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Title: Accounting for the management of the River Tyne in the 19th century
Authors: Brackenborough, Susan
Issue Date: 2009
Publisher: Newcastle University
Abstract: The relationship between accounting and central government, together with the increasing statutory regulation of companies during the 190' century, have attracted a great deal of attention from accounting historians. Conversely, accounting change within local authorities, more specifically river authorities, in this period has attracted far less. The study considers the management of the River from the perspectives of who controlled it, how its development was funded, the stakeholders to which Tyne Improvement Commission [TIC] was accountable, and investment in capital projects. The study reveals that accounting data played an important role, in recording operational activities and informing strategic decisions, and also in fighting the political battles as competing stakeholders vied for hegemony. Those who prepared the accounts were aware of the merits of doing accounting well as a means of reducing borrowing costs and forestalling costly political inquiries. The major stakeholders in the River Tyne included local and national government, the TIC, traders and ship-owners, and groups of professionals such as bookkeepers and engineers who were involved in the accounting process. In many cases the interests of these parties conflicted, and accounting was deployed as a political device `to act as both mediator and contester' in resolving disputes [Francis, 1990, p. 10]. The thesis also shows that accounts were used as a communication medium, informing and ultimately aiding radical, democratic forces in challenging the existing social structure. The thesis adds to a growing body of critical researchers who have developed the idea that accounting can be used as an emancipatory tool in society as a counterfoil to the majority of their number who see it as a tool of oppression by social elites. The study illustrates how accounting impinged on the development of the River, sometimes as a retarder and sometimes as a facilitator, but always vital to its progress.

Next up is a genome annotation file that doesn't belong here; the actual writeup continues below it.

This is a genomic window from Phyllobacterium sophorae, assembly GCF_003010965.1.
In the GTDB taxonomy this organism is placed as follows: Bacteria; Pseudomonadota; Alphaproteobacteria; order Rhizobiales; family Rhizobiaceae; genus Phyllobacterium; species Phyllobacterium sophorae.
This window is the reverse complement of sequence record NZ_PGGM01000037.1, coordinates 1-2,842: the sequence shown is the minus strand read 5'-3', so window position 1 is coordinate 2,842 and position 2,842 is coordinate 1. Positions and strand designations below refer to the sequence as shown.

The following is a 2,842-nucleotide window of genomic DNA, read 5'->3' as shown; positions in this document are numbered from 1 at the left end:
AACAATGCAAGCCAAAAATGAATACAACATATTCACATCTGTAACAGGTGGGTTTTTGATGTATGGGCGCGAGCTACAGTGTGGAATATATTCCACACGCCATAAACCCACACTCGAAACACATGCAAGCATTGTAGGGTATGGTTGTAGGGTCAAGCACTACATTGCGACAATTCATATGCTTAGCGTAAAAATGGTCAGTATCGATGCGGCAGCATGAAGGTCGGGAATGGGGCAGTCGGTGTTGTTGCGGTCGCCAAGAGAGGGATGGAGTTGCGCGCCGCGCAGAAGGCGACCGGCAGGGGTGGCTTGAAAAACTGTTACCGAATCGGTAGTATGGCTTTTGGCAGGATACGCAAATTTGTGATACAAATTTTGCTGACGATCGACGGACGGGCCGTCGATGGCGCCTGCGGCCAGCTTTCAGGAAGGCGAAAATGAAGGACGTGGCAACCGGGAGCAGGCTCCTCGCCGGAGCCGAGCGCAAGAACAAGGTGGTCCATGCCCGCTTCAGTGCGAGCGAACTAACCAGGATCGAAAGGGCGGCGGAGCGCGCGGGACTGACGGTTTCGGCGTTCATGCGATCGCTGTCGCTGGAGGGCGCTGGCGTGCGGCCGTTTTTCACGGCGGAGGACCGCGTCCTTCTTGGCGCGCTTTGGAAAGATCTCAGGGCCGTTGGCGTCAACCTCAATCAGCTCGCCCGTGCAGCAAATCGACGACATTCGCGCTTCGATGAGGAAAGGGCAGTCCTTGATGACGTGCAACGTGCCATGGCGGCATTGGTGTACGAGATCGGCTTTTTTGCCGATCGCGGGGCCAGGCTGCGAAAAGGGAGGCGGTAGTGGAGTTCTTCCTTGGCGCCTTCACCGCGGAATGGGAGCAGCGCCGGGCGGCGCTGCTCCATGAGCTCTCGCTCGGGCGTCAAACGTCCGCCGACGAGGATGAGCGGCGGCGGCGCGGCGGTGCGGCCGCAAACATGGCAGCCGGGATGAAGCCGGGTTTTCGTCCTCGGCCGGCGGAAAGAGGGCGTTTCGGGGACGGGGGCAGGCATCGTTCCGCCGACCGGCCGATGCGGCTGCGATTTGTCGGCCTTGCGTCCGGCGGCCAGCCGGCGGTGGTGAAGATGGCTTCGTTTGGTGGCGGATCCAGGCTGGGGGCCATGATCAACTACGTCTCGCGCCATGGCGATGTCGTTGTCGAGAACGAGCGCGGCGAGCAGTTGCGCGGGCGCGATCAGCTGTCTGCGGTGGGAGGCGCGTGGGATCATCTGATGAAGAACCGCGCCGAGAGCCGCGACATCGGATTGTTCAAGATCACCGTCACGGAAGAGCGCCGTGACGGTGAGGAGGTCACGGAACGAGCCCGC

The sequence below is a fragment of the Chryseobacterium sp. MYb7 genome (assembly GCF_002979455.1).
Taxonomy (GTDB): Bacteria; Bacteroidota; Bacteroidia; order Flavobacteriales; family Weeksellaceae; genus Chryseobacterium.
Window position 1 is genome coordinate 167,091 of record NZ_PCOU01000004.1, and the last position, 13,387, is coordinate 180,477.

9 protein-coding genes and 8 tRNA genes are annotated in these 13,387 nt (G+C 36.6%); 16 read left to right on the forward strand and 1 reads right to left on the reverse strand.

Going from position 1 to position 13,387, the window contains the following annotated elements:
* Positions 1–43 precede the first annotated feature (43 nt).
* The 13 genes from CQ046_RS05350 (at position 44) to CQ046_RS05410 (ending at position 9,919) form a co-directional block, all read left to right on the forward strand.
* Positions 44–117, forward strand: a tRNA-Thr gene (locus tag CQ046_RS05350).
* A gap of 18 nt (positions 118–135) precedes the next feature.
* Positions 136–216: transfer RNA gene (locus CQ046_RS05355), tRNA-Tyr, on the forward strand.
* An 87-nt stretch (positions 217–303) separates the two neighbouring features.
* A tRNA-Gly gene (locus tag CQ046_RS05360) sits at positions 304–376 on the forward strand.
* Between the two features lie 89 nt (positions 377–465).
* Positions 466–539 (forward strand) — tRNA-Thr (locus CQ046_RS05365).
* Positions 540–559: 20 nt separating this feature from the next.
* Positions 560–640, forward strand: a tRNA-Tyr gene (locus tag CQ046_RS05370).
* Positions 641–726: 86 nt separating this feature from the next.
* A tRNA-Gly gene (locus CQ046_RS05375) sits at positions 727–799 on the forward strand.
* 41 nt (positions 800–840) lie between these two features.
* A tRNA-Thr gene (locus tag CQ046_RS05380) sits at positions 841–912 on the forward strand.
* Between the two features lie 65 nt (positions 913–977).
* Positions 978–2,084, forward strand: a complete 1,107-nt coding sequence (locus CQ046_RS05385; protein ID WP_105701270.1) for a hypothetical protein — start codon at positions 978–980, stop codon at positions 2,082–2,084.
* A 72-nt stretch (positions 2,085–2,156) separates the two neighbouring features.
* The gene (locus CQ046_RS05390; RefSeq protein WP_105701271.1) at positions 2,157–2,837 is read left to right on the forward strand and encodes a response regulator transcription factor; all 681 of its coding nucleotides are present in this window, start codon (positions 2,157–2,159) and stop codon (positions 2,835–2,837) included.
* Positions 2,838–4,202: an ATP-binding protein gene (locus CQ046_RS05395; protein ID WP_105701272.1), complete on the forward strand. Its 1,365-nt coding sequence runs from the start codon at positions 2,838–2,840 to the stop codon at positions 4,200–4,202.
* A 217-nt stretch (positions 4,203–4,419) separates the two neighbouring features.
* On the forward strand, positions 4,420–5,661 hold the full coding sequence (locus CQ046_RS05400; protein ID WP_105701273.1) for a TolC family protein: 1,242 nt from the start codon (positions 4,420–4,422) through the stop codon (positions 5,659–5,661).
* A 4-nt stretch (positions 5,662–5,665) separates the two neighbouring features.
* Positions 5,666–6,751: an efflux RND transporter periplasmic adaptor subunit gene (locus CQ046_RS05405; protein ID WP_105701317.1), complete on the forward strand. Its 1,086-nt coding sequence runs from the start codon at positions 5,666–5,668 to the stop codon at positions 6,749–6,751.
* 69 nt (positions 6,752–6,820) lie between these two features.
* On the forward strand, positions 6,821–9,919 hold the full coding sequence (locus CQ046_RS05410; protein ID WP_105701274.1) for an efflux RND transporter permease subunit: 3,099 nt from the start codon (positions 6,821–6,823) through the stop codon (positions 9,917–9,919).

Description: PhD Thesis
Appears in Collections:Newcastle University Business School

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